Although the start of spring sports at Muhlenberg is still months away, some teams actually start competition at the beginning of the fall semester. Four of these teams are the men and women’s tennis teams and the men and women’s golf teams. Despite having their true seasons in the spring semester, these teams engage in several matches throughout the fall season, including partaking in some tournaments as well. Because of the discrepancies between these two seasons, the teams have typically approached each of the different seasons in a unique manner to one another. Aine Filler ’19, a member of the women’s golf team, placed on emphasis on the team competing on as many tournaments as possible during the fall campaign.

“We always use our fall season as a time to train and work on specific things that we wouldn’t normally have time to work on during the spring. Also, we try to schedule as many tournaments as we can in the fall even though this isn’t our main season because we never know how to Spring weather is going to be and a couple tournaments are usually postponed or cancelled due to inclement weather. We have to play in a certain amount of tournaments for our conference to qualify for the NCAA tournament,” she said.

Aine Filler ’19 on the tee box. Photo courtesy of Muhlenberg Athletics.

During the 2016 season, Filler was named the Centennial Conference Rookie of the Year and was also a member of the All-Centennial Conference First Team.

When the team is not parking in tournaments, such as at the Swarthmore/Neumann invitational during the beginning of September, in which Kat Hodges ’20 shot a field-leading 82 (+11), they are getting prepped to be in “golf-shape” for the spring season. The team actually has a special tool to practice with that they utilize greatly during the offseason.

“Coach tries to get us playing as much as he possibly can during the Fall, which will keep us in shape for the Spring season. We have a special golf room with a simulator in the LSC, so coach will have us in there during the fall and the winter to keep us swinging and preparing for the main season,” said Filler.

The men’s tennis team has taken similar measures to the women’s golf team, when it comes to preparing for its spring season. Alex Dagllis ’20 said the team uses its fall season as an almost experimental period to figure out the best match configurations for the spring.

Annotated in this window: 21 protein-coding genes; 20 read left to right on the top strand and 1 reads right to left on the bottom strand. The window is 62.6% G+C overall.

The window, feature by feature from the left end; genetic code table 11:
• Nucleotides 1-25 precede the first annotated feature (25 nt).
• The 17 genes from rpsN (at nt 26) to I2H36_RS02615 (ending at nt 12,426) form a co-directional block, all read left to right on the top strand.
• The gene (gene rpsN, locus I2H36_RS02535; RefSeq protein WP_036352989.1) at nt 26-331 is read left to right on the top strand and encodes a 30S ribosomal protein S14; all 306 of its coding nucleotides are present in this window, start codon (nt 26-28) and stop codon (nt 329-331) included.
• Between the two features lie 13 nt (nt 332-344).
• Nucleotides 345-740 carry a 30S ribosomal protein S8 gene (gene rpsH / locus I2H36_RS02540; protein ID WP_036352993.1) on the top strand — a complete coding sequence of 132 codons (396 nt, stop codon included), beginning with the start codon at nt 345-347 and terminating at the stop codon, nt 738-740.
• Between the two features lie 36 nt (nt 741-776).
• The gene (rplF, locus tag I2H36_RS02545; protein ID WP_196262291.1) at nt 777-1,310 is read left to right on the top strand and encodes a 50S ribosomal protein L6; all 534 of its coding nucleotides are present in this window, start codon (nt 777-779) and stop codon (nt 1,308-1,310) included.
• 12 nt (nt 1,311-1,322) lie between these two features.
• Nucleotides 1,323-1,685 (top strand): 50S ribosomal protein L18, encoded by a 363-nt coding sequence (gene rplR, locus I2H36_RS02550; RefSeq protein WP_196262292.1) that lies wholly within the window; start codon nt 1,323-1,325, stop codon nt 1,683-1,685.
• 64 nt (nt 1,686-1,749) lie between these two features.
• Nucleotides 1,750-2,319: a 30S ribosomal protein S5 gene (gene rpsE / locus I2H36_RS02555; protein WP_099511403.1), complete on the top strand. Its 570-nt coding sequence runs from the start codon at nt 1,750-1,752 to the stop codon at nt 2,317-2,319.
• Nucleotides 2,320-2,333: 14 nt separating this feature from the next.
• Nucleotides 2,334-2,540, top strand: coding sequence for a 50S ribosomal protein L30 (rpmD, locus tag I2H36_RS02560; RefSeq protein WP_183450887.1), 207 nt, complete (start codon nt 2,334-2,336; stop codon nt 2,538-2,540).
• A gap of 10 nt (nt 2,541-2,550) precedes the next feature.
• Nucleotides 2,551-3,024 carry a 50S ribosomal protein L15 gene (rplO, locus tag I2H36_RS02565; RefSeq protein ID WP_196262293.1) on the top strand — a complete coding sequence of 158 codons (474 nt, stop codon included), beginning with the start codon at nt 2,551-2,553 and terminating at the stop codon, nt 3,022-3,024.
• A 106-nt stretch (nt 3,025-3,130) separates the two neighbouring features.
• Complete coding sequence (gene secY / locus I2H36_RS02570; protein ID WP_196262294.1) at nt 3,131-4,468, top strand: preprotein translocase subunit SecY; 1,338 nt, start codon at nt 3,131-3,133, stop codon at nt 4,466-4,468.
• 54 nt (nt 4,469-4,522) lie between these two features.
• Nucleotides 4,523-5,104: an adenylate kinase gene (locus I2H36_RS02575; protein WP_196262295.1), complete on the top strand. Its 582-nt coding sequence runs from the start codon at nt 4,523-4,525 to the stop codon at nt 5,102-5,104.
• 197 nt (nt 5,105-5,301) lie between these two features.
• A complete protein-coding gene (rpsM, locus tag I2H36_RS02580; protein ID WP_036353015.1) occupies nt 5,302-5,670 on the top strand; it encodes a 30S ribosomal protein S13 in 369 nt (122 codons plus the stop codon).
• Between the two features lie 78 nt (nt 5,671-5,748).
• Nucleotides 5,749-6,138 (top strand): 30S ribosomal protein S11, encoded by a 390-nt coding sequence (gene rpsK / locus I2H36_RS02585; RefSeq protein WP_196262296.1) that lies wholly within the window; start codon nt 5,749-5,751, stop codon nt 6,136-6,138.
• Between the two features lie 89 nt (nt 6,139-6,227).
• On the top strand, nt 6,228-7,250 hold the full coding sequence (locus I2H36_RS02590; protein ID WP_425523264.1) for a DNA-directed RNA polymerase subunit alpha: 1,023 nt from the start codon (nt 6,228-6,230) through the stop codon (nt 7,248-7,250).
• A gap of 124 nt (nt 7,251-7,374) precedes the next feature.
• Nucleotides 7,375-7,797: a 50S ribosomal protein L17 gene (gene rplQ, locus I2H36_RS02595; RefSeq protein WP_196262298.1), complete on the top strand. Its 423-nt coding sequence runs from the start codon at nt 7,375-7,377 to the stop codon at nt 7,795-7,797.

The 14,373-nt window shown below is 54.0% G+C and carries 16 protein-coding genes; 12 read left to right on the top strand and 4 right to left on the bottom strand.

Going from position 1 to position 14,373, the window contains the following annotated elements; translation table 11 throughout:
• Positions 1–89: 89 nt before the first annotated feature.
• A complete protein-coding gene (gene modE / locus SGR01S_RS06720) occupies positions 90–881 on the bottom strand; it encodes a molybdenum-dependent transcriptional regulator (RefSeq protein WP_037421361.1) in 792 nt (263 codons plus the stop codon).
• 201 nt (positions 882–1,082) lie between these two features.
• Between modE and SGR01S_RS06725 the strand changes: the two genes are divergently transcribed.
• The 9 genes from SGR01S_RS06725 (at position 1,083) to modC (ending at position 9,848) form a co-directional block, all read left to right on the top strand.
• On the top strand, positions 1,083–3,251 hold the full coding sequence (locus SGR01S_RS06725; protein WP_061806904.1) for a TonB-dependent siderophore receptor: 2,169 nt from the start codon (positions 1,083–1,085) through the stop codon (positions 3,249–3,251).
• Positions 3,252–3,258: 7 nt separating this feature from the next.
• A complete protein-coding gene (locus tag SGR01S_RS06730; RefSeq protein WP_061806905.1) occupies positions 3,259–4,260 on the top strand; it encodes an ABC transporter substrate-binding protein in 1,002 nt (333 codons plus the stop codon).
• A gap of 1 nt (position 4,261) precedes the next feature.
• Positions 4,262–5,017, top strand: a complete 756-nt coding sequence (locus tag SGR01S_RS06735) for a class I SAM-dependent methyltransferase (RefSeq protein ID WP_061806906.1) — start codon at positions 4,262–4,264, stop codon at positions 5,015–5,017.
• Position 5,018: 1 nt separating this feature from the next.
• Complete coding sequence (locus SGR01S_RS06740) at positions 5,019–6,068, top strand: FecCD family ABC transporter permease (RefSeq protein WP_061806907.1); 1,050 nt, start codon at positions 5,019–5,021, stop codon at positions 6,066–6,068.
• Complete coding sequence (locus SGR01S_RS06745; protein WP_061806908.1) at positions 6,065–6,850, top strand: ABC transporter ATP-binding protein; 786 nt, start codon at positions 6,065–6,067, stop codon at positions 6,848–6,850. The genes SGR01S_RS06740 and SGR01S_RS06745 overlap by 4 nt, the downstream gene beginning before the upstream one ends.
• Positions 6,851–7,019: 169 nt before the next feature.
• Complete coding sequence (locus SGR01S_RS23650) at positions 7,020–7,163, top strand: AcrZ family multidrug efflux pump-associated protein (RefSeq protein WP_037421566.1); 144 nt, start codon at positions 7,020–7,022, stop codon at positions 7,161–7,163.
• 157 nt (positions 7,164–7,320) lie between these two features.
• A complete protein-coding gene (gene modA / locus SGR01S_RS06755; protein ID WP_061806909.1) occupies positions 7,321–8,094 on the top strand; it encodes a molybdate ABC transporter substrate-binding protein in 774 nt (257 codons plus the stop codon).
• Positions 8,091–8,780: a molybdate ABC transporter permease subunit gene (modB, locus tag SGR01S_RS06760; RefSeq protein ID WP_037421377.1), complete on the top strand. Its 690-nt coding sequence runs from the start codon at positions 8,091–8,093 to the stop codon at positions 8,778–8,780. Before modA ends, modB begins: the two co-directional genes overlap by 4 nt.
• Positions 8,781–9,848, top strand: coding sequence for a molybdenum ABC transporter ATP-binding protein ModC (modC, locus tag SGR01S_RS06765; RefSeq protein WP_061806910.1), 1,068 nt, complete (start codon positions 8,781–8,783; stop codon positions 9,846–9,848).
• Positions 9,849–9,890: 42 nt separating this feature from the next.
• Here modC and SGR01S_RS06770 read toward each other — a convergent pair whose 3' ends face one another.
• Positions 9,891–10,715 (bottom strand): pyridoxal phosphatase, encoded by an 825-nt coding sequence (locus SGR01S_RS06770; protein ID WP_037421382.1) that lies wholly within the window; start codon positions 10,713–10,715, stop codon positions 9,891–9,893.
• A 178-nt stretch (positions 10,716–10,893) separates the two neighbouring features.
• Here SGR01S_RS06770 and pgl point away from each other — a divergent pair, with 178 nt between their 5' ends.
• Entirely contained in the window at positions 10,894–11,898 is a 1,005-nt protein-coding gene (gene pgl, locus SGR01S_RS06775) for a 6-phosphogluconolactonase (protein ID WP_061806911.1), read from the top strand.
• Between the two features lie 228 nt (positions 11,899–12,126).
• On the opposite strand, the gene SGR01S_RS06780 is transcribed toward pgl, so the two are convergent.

“During our fall season, our main goal is to get a lot of match practice and to start figuring out who is going to play where in the line up. Despite not having a playoff to strive for, we did compete in a couple tournaments (one at Conn College and the ITA championships at Mary Washington). We also played a season match against Lafayette.” He added that that accomplishing this goal is best done through working as a cohesive team that has strong chemistry with each other.

Myles Gross ’19, one of the team’s veterans, said the offseason has given the team the opportunity to observe the talent of the newcomers to the team. He also echoed the statements of his teammate in regards to the usefulness of these fall tournaments.

“The team has used this fall season to challenge new members to become comfortable with they’re surroundings.  We gained a sophomore transfer and five new freshmen that will greatly contribute to the team.  Having the coach find tournaments for us to play in definitely helps us get back into the swing of things after being away from everyone for the summer.  We got to play in a few tournaments and even had a big match against Lafayette College,” said Gross.

Myles Gross returning at men’s tennis practice. Photo courtesy of Muhlenberg Athletics.


Although the team has faired successful in these several fall tournaments, there are actually some NCAA rules that stipulate what a spring-sport team can and cannot do during its fall season. Gross further explained that the fall season carries limitations on the number of practices and meetings that are allowed to be scheduled.

“We had to stop playing after ITA’s which was our last tournament in Virginia.  We can still speak with our coach but we cannot have any practices or workouts with him.  We still practiced as a team and had matches in the fall,” he said.

Overall, the Muhlenberg Tennis team appears to be destined for another successful year. Gross was very optimistic when discussing the goals the team strived for this fall season, what that means for when the team takes to the courts again next semester.

“The main goals that our team was trying to accomplish most during the fall season were to show everyone a little taste to the amazing talent we have.  Losing a key senior last year in David Woods hurt us and our coach went out there and recruited to find really talented freshmen that can right away contribute.  By showing up to Lafayette College, which is D1 and beating them 2/3 doubles matches shows that we can play against great teams.  We don’t want to sit back and reorganize like you see some teams do when they lose seniors.  Our goal is to bounce right back and go to the playoffs.  During this fall/winter season we want to be in the best shape possible so when spring rolls around we are ready to go.  We don’t look like we missed a day of practice.  The best feeling in the world is when spring arrives our opponents are going to have a surprise waiting for them when they see Muhlenberg Tennis is their next match,” said Gross.

It is going to be an exciting year for two of Muhlenberg’s most decorated spring sports programs.

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Alex Horowitz graduated with a degree in media & communication major and was a co-sports editor of The Muhlenberg Weekly. He was a member of Zeta Beta Tau fraternity, as well as a co-president of Relay For Life.


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